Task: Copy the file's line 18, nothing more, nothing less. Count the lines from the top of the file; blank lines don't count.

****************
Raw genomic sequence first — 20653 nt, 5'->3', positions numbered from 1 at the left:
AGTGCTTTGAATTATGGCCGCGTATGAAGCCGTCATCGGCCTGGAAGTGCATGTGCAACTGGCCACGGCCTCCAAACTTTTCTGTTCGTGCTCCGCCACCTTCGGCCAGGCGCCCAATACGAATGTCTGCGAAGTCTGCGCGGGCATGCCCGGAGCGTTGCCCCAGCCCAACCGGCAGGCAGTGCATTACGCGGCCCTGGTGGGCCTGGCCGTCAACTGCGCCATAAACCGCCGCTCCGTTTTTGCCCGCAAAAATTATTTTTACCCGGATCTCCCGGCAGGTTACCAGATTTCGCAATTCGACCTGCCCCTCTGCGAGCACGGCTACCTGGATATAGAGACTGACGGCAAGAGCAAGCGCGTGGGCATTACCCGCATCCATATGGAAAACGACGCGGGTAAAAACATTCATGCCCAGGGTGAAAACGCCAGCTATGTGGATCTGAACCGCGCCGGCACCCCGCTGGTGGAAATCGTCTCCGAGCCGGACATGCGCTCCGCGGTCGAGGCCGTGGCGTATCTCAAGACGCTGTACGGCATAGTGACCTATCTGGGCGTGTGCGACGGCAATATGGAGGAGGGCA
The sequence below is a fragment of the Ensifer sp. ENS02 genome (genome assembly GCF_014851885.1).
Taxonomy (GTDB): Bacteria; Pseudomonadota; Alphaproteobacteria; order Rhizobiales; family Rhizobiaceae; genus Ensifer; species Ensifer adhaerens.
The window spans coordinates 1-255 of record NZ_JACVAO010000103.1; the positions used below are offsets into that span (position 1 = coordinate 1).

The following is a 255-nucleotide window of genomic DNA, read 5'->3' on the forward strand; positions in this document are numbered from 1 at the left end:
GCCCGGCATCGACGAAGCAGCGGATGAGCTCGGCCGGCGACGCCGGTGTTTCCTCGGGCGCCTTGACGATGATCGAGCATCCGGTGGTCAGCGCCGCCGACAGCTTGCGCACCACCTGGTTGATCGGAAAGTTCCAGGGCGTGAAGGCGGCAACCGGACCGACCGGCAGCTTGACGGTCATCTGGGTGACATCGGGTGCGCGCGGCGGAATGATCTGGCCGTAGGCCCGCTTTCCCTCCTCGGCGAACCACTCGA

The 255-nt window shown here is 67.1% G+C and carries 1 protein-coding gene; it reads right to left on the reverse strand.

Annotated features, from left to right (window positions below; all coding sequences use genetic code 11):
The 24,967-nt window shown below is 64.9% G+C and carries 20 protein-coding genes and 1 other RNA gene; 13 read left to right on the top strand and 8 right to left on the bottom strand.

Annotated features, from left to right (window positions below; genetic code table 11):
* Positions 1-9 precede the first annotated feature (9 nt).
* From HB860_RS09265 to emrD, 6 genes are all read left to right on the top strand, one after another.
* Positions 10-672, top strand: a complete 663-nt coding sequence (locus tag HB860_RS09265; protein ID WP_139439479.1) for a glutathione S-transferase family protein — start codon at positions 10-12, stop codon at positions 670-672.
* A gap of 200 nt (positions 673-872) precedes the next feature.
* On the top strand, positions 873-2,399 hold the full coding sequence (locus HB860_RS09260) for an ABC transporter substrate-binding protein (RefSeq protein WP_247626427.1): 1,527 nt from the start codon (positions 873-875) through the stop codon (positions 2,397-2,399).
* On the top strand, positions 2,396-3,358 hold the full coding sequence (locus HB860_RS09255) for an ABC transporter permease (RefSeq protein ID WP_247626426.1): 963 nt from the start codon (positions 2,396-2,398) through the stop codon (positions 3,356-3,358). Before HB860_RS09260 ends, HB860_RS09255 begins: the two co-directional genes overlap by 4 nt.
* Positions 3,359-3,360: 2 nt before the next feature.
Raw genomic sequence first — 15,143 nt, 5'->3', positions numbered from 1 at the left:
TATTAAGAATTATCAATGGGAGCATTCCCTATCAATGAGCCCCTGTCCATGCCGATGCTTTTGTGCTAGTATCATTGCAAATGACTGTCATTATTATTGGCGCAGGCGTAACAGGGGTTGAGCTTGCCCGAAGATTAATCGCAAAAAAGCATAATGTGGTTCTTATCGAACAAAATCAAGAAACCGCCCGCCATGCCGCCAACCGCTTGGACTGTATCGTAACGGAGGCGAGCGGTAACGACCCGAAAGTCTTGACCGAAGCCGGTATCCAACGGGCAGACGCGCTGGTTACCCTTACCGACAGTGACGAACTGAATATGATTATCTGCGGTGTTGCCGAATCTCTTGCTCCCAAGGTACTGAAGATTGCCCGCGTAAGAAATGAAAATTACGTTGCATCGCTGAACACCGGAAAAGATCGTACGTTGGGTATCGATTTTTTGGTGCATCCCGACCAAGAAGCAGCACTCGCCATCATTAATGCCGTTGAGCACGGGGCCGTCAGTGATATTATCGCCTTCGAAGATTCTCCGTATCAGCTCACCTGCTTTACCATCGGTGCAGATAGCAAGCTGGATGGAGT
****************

* Positions 3,359-3,360: 2 nt before the next feature.